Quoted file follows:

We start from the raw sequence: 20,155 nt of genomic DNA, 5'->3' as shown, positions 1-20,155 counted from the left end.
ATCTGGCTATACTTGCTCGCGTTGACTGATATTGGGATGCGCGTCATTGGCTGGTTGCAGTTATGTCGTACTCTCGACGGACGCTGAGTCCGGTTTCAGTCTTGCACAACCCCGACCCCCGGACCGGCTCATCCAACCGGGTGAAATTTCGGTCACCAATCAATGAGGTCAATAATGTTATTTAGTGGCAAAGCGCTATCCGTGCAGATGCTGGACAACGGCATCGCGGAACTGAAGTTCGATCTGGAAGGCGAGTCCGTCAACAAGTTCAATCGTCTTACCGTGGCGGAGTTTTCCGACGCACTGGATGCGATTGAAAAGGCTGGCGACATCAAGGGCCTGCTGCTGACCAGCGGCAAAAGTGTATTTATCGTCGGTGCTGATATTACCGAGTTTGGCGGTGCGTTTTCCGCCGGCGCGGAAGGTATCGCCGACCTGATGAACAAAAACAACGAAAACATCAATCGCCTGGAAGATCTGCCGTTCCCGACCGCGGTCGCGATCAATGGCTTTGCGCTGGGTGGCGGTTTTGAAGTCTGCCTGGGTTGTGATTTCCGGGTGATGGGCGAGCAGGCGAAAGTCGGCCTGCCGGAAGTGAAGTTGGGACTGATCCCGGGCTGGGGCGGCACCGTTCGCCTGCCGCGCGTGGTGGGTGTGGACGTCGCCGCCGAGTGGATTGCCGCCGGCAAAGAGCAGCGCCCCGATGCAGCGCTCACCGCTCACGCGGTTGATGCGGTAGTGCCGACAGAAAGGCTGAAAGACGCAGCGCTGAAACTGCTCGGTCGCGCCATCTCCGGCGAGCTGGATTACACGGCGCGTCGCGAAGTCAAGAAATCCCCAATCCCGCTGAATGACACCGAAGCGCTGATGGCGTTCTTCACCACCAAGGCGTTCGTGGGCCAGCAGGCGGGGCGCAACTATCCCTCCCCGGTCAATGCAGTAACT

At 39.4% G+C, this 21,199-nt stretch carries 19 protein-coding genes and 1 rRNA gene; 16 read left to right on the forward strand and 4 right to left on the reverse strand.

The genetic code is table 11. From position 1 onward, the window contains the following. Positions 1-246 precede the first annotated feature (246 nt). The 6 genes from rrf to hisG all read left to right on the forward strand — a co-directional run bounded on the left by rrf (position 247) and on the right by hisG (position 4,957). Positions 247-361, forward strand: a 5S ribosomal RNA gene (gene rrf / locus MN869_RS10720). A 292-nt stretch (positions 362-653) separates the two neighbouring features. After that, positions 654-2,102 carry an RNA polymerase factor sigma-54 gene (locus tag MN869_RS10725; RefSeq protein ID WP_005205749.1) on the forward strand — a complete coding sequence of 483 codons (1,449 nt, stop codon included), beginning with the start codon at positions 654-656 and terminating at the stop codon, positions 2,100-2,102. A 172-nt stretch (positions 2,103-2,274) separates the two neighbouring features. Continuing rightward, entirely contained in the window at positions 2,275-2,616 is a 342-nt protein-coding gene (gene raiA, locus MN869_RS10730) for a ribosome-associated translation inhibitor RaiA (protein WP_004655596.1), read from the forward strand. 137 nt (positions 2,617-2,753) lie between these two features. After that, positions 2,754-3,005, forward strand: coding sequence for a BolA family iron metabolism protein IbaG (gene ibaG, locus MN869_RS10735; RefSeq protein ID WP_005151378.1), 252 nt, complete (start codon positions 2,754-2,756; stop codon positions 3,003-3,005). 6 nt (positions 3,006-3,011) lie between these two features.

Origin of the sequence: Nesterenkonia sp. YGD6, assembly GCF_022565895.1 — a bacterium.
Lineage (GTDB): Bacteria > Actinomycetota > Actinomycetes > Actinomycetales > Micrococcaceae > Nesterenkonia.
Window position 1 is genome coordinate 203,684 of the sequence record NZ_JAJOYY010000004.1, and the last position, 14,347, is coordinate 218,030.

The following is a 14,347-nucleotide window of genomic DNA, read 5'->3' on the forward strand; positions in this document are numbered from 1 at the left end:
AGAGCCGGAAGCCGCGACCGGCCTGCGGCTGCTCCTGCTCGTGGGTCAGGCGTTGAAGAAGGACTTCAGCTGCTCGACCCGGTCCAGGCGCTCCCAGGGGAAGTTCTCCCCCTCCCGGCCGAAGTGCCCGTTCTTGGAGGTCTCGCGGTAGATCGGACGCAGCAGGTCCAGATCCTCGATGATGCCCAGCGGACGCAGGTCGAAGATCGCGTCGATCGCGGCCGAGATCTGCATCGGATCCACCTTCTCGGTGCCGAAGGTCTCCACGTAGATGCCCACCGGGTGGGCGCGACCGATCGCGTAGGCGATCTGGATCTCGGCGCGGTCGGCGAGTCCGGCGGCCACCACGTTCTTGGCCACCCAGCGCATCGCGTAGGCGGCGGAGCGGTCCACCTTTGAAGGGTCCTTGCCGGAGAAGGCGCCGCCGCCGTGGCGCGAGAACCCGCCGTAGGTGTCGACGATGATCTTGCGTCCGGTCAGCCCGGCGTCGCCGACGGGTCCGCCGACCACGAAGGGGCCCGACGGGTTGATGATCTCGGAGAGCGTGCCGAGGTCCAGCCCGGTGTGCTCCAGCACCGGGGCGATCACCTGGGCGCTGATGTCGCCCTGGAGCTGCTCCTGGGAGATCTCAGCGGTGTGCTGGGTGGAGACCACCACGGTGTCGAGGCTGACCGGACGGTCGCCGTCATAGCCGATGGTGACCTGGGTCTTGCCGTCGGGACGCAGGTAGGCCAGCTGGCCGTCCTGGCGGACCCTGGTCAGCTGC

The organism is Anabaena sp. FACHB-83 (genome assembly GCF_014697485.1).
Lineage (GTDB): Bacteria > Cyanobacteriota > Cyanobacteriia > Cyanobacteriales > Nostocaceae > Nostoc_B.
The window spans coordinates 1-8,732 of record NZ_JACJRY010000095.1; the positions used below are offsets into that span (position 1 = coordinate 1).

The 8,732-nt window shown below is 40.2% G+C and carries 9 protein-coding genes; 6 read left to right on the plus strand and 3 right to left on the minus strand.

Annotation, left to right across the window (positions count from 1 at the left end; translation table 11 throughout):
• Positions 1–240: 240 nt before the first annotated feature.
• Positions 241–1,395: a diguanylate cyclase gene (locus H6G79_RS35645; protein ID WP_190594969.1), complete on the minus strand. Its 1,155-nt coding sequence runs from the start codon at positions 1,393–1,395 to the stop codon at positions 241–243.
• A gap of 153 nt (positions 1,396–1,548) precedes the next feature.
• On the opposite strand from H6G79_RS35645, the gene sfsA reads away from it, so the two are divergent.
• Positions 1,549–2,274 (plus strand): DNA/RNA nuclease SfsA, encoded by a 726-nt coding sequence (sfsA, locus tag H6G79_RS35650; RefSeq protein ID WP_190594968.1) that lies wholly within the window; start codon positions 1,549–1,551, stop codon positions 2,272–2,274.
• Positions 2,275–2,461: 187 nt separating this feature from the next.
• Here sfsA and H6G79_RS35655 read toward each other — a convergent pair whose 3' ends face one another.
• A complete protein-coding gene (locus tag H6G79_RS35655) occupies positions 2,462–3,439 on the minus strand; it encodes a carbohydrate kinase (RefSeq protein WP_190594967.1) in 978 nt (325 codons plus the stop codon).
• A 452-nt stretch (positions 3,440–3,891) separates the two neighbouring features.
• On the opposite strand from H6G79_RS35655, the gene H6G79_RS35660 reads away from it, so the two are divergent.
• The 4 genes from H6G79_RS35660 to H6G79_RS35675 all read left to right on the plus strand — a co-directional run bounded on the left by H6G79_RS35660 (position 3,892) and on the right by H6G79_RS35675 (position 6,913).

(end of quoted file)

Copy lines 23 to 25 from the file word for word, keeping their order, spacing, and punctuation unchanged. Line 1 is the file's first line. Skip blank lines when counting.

• A 452-nt stretch (positions 3,440–3,891) separates the two neighbouring features.
• On the opposite strand from H6G79_RS35655, the gene H6G79_RS35660 reads away from it, so the two are divergent.
• The 4 genes from H6G79_RS35660 to H6G79_RS35675 all read left to right on the plus strand — a co-directional run bounded on the left by H6G79_RS35660 (position 3,892) and on the right by H6G79_RS35675 (position 6,913).